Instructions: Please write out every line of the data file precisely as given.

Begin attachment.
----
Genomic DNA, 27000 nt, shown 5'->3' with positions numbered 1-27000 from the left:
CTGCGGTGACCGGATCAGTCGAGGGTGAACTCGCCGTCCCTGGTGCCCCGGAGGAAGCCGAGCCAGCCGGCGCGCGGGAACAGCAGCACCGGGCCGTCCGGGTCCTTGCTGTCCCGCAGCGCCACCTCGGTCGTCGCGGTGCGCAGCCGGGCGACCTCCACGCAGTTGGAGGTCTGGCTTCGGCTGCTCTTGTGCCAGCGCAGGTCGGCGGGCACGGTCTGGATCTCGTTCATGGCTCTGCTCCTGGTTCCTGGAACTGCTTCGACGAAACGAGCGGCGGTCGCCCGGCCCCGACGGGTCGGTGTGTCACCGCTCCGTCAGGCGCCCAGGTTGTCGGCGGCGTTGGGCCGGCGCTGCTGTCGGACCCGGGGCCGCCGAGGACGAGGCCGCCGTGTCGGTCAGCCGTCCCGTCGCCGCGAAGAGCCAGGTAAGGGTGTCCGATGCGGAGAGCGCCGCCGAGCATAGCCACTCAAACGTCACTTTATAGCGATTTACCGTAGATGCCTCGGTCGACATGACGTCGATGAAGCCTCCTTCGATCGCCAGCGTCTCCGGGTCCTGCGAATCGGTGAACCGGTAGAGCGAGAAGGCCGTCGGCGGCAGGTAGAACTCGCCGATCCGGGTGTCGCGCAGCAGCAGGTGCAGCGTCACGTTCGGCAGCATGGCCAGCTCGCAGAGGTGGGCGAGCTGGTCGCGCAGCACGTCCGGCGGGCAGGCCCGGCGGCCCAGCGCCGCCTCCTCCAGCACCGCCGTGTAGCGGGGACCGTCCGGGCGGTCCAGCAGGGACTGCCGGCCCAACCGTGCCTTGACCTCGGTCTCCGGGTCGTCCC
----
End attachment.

Genomic DNA, 27000 nt, shown 5'->3' with positions numbered 1-27000 from the left:
CTGCGGTGACCGGATCAGTCGAGGGTGAACTCGCCGTCCCTGGTGCCCCGGAGGAAGCCGAGCCAGCCGGCGCGCGGGAACAGCAGCACCGGGCCGTCCGGGTCCTTGCTGTCCCGCAGCGCCACCTCGGTCGTCGCGGTGCGCAGCCGGGCGACCTCCACGCAGTTGGAGGTCTGGCTTCGGCTGCTCTTGTGCCAGCGCAGGTCGGCGGGCACGGTCTGGATCTCGTTCATGGCTCTGCTCCTGGTTCCTGGAACTGCTTCGACGAAACGAGCGGCGGTCGCCCGGCCCCGACGGGTCGGTGTGTCACCGCTCCGTCAGGCGCCCAGGTTGTCGGCGGCGTTGGGCCGGCGCTGCTGTCGGACCCGGGGCCGCCGAGGACGAGGCCGCCGTGTCGGTCAGCCGTCCCGTCGCCGCGAAGAGCCAGGTAAGGGTGTCCGATGCGGAGAGCGCCGCCGAGCATAGCCACTCAAACGTCACTTTATAGCGATTTACCGTAGATGCCTCGGTCGACATGACGTCGATGAAGCCTCCTTCGATCGCCAGCGTCTCCGGGTCCTGCGAATCGGTGAACCGGTAGAGCGAGAAGGCCGTCGGCGGCAGGTAGAACTCGCCGATCCGGGTGTCGCGCAGCAGCAGGTGCAGCGTCACGTTCGGCAGCATGGCCAGCTCGCAGAGGTGGGCGAGCTGGTCGCGCAGCACGTCCGGCGGGCAGGCCCGGCGGCCCAGCGCCGCCTCCTCCAGCACCGCCGTGTAGCGGGGACCGTCCGGGCGGTCCAGCAGGGACTGCCGGCCCAACCGTGCCTTGACCTCGGTCTCCGGGTCGTCCC